Earlier today, the people at Turnitin, which is owned by iParadigms, released a report detailing where students are copying their content from on the Web and what the differences are between those in higher education and secondary schools (high school and college prep schools).
Turnitin, which currently processes over 40 million papers per year, has a unique birds-eye view of the situation and its statistics, though somewhat limited in their application, are interesting and may be useful to at least some degree.
It is important to note, as Turnitin does, that they do not actually detect plagiarism and instead, only track copied content. It is up to a human to determine what is plagiarism and what is legitimately cited. Still, it’s clear from this report that many of the sources are plagiarisms as there is almost no reason or opportunity to use them legitimately in an academic environment.
Also, it’s worth noting that the study only looks at content copied from the Web and makes no mention of Turnitin’s other databases, including the ones it has of submitted papers and various academic journals that are not online.
So what did the study find? The results were interesting, but perhaps not very surprising
How the Study Was Performed
The study looked at some 33.5 million papers (including some 9 million secondary papers and nearly 24.5 million higher education paper) that were submitted between June 2010 and June 2011. In those papers, it found a total of 128 million content matches, just shy of an average of 4 matches per paper (Reminder: Matches are not necessarily plagiarisms, just verbatim copies, and they can be almost any length from very short to almost the whole paper.)
The study then traced those matches back to their sources. Those sources were then categorized into six categories, Social Networking/Content Sharing, Homework/Academic, Cheat Sites/Paper Mills, News Sites/Portals, Encyclopedias and “Others”.
The results were then tallied, along with information about which sites were the most popular, and were compiled into the infographic below.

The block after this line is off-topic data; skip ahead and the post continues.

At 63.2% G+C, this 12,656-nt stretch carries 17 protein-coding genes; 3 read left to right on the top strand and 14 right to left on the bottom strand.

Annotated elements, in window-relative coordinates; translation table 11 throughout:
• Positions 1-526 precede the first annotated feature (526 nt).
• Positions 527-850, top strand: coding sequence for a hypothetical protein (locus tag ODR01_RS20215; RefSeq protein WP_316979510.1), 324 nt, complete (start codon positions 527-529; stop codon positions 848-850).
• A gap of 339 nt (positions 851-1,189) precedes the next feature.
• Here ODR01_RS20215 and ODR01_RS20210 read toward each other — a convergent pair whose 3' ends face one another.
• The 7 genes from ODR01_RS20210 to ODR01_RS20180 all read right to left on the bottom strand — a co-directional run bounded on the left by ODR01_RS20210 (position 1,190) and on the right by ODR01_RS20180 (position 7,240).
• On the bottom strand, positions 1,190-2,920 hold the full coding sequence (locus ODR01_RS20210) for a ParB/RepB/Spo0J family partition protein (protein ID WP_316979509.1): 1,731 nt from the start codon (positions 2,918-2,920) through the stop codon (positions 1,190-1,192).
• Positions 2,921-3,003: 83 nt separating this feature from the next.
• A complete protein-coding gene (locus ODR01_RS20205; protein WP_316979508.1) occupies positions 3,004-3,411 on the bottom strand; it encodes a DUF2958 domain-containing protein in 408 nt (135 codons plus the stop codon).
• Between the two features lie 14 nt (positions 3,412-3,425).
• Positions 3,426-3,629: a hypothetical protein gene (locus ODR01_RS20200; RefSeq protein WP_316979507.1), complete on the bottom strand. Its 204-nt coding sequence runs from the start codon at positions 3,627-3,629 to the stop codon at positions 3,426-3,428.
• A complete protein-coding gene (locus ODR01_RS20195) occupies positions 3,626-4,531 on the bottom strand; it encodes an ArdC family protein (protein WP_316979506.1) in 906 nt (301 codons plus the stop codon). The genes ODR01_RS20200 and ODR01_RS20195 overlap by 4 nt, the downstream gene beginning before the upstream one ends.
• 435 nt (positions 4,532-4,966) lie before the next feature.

What the Study Found
To be honest, there weren’t many surprises in the study. The top site, predictably, was Wikipedia, with 8% of all secondary and nearly 11% of all higher education matches coming from that one site. Yahoo! Answers was second in both lists, with nearly 8% of secondary matches and nearly 4% of all higher education matches.
In fact, of the top ten sites, 8 were found on both (Wikipedia, Yahoo! Answers, eNotes, Slideshare, Scribd, Oppapers and Amazon all being in the top ten on both lists). Secondary papers also turned to Essaymania and 123HelpMe, where high education students turned more toward CourseHero and Justanswers.
Since many schools have expressly banned the use of Wikipedia for academic research, at least as a source, it seems likely that many, if not most, of those copies are plagiarized. The same holds true for Yahoo! Answers as it is not a site one would normally use as a source in an academic paper.
One thing that was striking was that higher education students seemed to use a wider variety of sources, pulling more from news and portal sites, as well as from cheat sites and paper mills, than those in secondary schools. However, secondary students pulled three times as much from “other” sites, which included many review sites that were popular.
Personally, I didn’t find a great deal surprising about this study as it matched up well with what I’ve heard anecdotally talking with teachers and others in the industry. The biggest surprise was to see that higher education students are MORE dependent on Wikipedia than their secondary school peers, but they also showed a greater overall variety in the types of sources they copied from.
I likely would have guessed Wikipedia and Yahoo! Answers on my own as 1 and 2, but I was also a bit surprised to see Amazon, Slideshare and Answers.com ranking as high as they did.
As for the data itself, to me it shows that students, by in large, are not being very creative about where they get their content from. The top 10 sites account for 31% of all matches on secondary students and over 35% of all matches for higher education students. All of the sites involved are heavily indexed and easily searched for in Google, meaning that, while Turnitin can help find matches and makes it easier to do so, at least when dealing with the Web matches teachers relying on Google are likely doing fairly well too.
(Reminder: The study did not look at matches on Turnitin’s internal database and archive, just the service’s archive of the Web.)
Still, the study does show that students are pulling content from a variety of sources, including many flagrantly illegitimate ones such as essay mills and cheating sites. As such, this study hammers home the importance of dealing with plagiarism proactively, something that the report strongly suggests.
All in all, the study shows what types of sites that teachers should be expecting to find their students copied from, both legitimately and when plagiarizing. Of course, every classroom is going to be different, but this 10,000 ft view of content use can provide at least some information useful to those “in the trenches”.
Though I don’t think many educators will be surprised by these results, they are still interesting and still useful, making them something every educator should be aware of, especially as copying content from the Web becomes more and more common.
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